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What is “sustainable growth” for Internet radio?

Internet Radio Fairness CoalitionAs promised, a host of radio and Internet radio companies have launched the Internet Fairness Coalition, which supports the Internet Radio Fairness Acts making their way through the House of Representatives and the Senate. Major supporters include Clear Channel, Pandora, and AccuRadio. The proposed laws would put performance royalty rates for net radio on a par with rates charged satellite and cable based services. Internet radio listeners are always on board for these campaigns. So a huge portion of the fight is for the hearts and minds of musicians and artists who, obviously, would receive lower royalties under the new standard.

“Without a sustainable market, rates don’t matter,” the coalition’s legislation page explains:

The revenue to artists is a function of rate times number of users. Both need to be considered to build a robust and sustainable market. The current rate structure actually deters volume on existing services — along with hindering the entry of new services into the marketplace. This prevents more music from being played to more listeners, which then prevents artists from making more money – and prevents record companies from making more money as well.

Bottom line: “The record labels and their allies don’t seem to understand how to help develop a sustainable market, and without that expertise they have defaulted to simply pushing for rates that cause possible new entrants to decide against entering the market and existing players to either drop out or reduce their volume.”

Obviously the labels and their allies disagree.

“It’s true that as digital radio continues to grow, so does the amount that performing artists and rights owners receive for the use of their content,” blogged the royalty distributor SoundExchange on October 10, in anticipation of this initiative. “We’re proud to support this growth, and it’s our hope that Internet radio platforms like Pandora continue to thrive. But the company can’t cut costs at the expense of musicians. It’s simply unfair.”

Thus the question boils down to what the term “sustainable growth” actually means. How could this be measured? What percentage of revenue spent on royalties would be acceptable? Do cable and satellite companies bear greater infrastructure burdens that make comparatively lower royalty rates logical?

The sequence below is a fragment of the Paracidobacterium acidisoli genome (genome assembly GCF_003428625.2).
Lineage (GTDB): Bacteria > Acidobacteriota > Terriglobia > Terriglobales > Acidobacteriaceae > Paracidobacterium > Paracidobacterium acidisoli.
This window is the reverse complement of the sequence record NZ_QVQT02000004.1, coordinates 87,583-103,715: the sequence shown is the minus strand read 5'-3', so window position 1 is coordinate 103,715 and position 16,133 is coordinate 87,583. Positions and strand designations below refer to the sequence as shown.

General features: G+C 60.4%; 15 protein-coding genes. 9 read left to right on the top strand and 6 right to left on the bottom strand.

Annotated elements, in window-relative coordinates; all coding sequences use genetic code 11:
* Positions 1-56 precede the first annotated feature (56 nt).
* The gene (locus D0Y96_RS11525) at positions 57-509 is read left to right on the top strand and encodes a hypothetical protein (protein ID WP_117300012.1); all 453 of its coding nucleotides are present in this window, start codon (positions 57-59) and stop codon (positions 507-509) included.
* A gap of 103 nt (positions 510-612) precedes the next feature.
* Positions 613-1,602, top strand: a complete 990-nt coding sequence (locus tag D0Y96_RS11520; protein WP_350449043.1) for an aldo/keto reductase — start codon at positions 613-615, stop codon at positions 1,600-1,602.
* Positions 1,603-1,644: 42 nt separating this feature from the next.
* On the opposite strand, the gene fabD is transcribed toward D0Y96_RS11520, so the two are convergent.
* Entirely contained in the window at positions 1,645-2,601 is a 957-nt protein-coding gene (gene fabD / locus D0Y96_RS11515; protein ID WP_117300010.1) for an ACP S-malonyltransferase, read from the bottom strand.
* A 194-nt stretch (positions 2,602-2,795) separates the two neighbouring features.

These are the kinds of questions that lawmakers will ask as these bills receive hearings in the House and Senate.


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One Response to What is “sustainable growth” for Internet radio?

  1. Grant Goddard October 28, 2012 at 3:54 am #

    The differing cost structures of broadcast radio and online radio undoubtedly holds the latter industry back. Broadcast radio is a largely fixed cost business where, once your revenues exceed your costs, a high proportion of incremental revenue goes straight to the bottom line as operating profit. Online radio is largely a variable cost business where, as you gain more listening/listeners, your costs rise almost proportionately (sometimes the increase is even progressive). So, for example, Pandora’s problem is that increased usage translates into increased costs, whereas increases in revenue cannot keep up. The more popular it becomes, the more money it is likely to lose. This cannot be a realistic business model in the long term.

    I explained the UK situation – where online radio pays at least six times as much as broadcast radio for the same music copyrights – in a conference presentation last month. See it here: http://www.scribd.com/doc/107099932

    In the UK, the situation is even more inequitous because broadcast radio pays the same comparatively low low royalty rates for its online live streams, whereas pure online radio businesses pay a rate at least six times higher. That certainly does not create a level playing field in the online platform space, effectively disciminating against new online-only entrants to radio.

    “Sustainable growth” is impossible where your marginal costs often exceed your marginal revenues when growing a buisness. Basic economics.

    Yours,

    Grant

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